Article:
Harrisburg – April 12, 2018 – Senate Democratic Appropriations chair Vincent J. Hughes (D-Philadelphia/Montgomery) said today that he was pleased that the Pennsylvania Housing Finance Authority (PHFA) has approved a $300,000 grant for the Home Free Lead Remediation Pilot Program.

“The funding will be used as a part of a pilot program to test and remove lead from homes, Hughes said.  “It will markedly improve the lives of those who are impacted.  

“This is a wonderful step in the right direction, but we need to do even more to eradicate lead from homes, schools and our water systems.”

The grant recipient, ACHEIVEability, will use the funding to screen for lead, conduct outreach activities and health referrals in addition to providing relocation and temporary assistance for those affected by lead in their homes.  The funds were approved through PHFA’s PHARE program. 

Hughes has been a strong and steadfast advocate of lead remediation efforts. He and his Senate Democratic colleagues called for creating a statewide task force on lead to ascertain the depth of the problem in Pennsylvania.  The senator also has sponsored legislation to create a Superfund for Lead Abatement that schools, day care centers and other facilities could access to remediate lead. 

In addition, Hughes held information sessions about the dangers of lead exposure and successfully acquired $125,000 to address lead issues in Philadelphia – including funds for the Overbrook Environmental Education Center and $90,000 to remediate lead in homes in Philadelphia.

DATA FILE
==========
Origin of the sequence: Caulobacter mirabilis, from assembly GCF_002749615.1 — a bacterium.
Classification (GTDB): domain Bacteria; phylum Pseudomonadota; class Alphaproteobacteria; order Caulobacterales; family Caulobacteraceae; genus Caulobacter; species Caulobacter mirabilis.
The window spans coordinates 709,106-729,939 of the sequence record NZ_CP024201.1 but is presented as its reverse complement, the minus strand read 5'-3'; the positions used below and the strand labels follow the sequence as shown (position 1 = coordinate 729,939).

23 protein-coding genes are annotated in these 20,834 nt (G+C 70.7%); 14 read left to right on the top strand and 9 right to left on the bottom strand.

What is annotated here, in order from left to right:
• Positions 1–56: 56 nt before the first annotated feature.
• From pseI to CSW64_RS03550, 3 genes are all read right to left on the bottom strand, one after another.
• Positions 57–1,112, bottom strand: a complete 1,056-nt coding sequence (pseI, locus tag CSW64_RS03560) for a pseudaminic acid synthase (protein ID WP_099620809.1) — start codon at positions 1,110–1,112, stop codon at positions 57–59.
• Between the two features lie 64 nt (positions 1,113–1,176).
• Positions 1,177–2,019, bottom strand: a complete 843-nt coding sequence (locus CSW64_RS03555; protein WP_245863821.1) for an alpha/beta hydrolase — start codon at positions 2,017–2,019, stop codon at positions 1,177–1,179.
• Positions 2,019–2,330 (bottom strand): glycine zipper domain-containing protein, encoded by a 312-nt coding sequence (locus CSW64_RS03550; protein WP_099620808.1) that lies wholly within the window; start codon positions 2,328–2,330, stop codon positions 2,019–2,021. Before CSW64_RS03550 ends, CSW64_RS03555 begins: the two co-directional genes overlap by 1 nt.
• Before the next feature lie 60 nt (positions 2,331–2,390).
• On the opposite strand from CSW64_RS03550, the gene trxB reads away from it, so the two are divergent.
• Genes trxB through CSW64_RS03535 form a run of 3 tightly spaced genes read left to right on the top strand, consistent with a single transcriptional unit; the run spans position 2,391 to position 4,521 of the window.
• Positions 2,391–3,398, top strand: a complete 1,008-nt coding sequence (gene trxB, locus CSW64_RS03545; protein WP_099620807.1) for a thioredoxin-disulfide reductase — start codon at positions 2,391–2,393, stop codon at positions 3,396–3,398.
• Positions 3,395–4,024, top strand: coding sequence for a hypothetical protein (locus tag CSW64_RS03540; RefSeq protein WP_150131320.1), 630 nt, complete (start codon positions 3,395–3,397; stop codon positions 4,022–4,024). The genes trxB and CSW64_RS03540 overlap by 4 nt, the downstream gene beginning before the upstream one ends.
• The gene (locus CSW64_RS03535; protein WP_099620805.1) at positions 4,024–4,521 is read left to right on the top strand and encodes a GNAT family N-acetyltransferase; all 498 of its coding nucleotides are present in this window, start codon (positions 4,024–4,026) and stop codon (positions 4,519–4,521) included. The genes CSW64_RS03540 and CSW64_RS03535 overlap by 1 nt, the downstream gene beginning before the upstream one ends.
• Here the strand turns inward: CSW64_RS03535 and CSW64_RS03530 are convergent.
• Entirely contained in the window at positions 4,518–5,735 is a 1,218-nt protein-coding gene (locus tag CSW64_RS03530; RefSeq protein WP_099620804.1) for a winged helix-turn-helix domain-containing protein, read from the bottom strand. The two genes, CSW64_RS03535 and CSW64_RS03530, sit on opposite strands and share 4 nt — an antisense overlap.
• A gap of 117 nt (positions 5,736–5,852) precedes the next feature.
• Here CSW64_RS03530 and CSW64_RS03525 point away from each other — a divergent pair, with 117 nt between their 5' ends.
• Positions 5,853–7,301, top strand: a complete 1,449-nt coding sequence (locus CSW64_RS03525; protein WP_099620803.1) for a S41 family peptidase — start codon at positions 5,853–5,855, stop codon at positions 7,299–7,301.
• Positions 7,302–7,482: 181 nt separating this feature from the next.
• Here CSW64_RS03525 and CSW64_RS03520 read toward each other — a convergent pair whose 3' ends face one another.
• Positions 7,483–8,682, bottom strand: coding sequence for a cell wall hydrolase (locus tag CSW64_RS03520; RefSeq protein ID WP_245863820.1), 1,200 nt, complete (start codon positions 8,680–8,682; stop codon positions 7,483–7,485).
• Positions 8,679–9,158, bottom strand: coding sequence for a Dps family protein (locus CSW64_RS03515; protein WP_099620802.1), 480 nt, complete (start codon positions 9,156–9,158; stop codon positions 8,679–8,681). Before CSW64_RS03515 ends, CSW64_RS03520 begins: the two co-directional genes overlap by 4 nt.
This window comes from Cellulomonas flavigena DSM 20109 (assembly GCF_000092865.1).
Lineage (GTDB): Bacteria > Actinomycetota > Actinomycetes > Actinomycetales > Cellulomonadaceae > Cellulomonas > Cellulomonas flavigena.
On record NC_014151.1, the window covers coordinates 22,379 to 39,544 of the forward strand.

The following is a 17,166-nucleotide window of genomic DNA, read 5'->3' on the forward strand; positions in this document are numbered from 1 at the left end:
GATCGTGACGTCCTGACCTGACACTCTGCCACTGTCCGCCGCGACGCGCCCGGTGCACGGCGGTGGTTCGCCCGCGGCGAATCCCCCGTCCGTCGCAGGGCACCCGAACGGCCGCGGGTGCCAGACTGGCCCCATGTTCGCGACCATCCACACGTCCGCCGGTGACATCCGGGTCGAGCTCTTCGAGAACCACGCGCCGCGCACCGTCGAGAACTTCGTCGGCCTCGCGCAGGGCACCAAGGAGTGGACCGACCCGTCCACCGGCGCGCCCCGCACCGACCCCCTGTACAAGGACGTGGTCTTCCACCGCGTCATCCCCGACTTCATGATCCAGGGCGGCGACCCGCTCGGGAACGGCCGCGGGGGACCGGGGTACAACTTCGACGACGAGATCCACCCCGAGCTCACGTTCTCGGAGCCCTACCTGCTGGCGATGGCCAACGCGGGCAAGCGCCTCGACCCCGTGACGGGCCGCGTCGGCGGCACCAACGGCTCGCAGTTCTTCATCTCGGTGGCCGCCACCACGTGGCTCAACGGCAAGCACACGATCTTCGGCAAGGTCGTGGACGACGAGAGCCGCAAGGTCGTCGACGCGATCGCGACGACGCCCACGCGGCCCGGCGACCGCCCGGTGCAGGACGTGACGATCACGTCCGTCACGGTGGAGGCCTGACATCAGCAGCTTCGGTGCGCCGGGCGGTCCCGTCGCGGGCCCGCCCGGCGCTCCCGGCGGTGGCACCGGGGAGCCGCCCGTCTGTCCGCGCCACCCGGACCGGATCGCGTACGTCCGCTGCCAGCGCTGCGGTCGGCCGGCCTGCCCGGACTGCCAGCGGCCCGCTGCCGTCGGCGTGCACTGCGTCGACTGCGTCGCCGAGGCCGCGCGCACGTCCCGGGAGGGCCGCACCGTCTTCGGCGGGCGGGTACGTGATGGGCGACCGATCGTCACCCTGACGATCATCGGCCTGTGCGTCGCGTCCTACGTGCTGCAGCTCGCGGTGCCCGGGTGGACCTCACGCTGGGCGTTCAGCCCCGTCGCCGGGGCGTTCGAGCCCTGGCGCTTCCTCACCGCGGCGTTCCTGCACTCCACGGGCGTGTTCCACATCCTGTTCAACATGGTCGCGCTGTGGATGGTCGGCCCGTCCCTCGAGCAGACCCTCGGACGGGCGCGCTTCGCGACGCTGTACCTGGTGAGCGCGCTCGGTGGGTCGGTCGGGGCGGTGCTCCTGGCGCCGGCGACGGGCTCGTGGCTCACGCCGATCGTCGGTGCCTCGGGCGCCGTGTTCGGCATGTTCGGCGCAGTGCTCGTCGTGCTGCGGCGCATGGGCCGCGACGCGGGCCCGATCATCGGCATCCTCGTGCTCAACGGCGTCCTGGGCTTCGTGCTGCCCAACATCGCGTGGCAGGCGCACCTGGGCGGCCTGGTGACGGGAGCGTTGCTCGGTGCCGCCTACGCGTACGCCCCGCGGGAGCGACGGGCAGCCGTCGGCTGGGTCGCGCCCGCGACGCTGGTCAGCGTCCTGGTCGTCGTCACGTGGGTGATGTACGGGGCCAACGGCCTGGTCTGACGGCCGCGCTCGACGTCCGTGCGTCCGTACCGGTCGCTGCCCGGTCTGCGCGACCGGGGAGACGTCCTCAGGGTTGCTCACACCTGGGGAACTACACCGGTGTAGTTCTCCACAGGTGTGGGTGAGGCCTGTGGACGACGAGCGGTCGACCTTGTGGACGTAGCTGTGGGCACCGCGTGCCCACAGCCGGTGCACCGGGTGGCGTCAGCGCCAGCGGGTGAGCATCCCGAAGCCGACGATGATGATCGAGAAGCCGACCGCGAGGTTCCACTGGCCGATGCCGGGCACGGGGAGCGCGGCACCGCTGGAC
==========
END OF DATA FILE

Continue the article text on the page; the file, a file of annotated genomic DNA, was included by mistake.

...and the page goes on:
“PHFA has stepped up with these funds that will directly impact citizens in communities in Philadelphia,” Hughes said.  “Addressing lead infiltration requires not only remediation efforts, but also education and access to testing and assistance if lead is found.

“The pilot program will have funds for key initiatives and I am hopeful that we can build up from this funding base.”

A 2014 state Department of Health study found that 19 communities in Pennsylvania tested higher than the lead levels in Flint, Michigan, the site of a public health crisis brought on by lead seeping into the city’s water supply. 

PHFA’s PHARE program was established in 2010.